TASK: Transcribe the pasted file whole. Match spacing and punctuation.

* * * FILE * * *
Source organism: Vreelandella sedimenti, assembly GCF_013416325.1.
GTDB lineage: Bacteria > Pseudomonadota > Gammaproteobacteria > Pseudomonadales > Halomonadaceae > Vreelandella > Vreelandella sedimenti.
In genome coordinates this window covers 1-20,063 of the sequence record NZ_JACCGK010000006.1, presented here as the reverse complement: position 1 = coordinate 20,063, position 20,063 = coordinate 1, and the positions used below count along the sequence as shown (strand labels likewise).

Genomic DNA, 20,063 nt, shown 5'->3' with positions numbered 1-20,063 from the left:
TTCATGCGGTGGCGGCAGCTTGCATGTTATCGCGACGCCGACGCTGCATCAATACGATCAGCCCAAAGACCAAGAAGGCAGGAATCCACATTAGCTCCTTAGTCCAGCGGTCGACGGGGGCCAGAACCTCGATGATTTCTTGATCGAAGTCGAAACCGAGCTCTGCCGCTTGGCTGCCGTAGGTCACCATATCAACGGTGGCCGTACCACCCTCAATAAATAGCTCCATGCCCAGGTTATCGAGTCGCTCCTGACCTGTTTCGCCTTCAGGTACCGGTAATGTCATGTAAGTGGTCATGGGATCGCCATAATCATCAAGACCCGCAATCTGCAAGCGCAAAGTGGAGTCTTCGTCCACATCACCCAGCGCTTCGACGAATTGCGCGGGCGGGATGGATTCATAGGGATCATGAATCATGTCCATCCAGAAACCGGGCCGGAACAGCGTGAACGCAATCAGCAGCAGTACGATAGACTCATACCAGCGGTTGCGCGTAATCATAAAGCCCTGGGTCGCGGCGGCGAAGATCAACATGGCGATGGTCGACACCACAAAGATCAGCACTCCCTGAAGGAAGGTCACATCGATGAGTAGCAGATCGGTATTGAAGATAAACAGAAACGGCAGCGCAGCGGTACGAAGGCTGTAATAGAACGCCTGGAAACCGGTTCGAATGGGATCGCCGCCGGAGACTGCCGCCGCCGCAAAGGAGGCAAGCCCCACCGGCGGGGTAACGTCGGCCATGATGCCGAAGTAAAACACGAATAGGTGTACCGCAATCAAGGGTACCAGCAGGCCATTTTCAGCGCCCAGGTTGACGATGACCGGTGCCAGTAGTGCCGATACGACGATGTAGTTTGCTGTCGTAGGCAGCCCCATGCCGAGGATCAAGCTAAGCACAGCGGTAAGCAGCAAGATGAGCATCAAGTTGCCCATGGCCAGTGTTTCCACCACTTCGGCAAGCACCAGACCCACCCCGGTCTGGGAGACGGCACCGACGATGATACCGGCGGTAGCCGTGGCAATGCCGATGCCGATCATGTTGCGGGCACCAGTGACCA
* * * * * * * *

Source organism: Vreelandella sedimenti, assembly GCF_013416325.1.
GTDB lineage: Bacteria > Pseudomonadota > Gammaproteobacteria > Pseudomonadales > Halomonadaceae > Vreelandella > Vreelandella sedimenti.
In genome coordinates this window covers 1-20,063 of the sequence record NZ_JACCGK010000006.1, presented here as the reverse complement: position 1 = coordinate 20,063, position 20,063 = coordinate 1, and the positions used below count along the sequence as shown (strand labels likewise).

Genomic DNA, 20,063 nt, shown 5'->3' with positions numbered 1-20,063 from the left:
TTCATGCGGTGGCGGCAGCTTGCATGTTATCGCGACGCCGACGCTGCATCAATACGATCAGCCCAAAGACCAAGAAGGCAGGAATCCACATTAGCTCCTTAGTCCAGCGGTCGACGGGGGCCAGAACCTCGATGATTTCTTGATCGAAGTCGAAACCGAGCTCTGCCGCTTGGCTGCCGTAGGTCACCATATCAACGGTGGCCGTACCACCCTCAATAAATAGCTCCATGCCCAGGTTATCGAGTCGCTCCTGACCTGTTTCGCCTTCAGGTACCGGTAATGTCATGTAAGTGGTCATGGGATCGCCATAATCATCAAGACCCGCAATCTGCAAGCGCAAAGTGGAGTCTTCGTCCACATCACCCAGCGCTTCGACGAATTGCGCGGGCGGGATGGATTCATAGGGATCATGAATCATGTCCATCCAGAAACCGGGCCGGAACAGCGTGAACGCAATCAGCAGCAGTACGATAGACTCATACCAGCGGTTGCGCGTAATCATAAAGCCCTGGGTCGCGGCGGCGAAGATCAACATGGCGATGGTCGACACCACAAAGATCAGCACTCCCTGAAGGAAGGTCACATCGATGAGTAGCAGATCGGTATTGAAGATAAACAGAAACGGCAGCGCAGCGGTACGAAGGCTGTAATAGAACGCCTGGAAACCGGTTCGAATGGGATCGCCGCCGGAGACTGCCGCCGCCGCAAAGGAGGCAAGCCCCACCGGCGGGGTAACGTCGGCCATGATGCCGAAGTAAAACACGAATAGGTGTACCGCAATCAAGGGTACCAGCAGGCCATTTTCAGCGCCCAGGTTGACGATGACCGGTGCCAGTAGTGCCGATACGACGATGTAGTTTGCTGTCGTAGGCAGCCCCATGCCGAGGATCAAGCTAAGCACAGCGGTAAGCAGCAAGATGAGCATCAAGTTGCCCATGGCCAGTGTTTCCACCACTTCGGCAAGCACCAGACCCACCCCGGTCTGGGAGACGGCACCGACGATGATACCGGCGGTAGCCGTGGCAATGCCGATGCCGATCATGTTGCGGGCACCAGTGACCA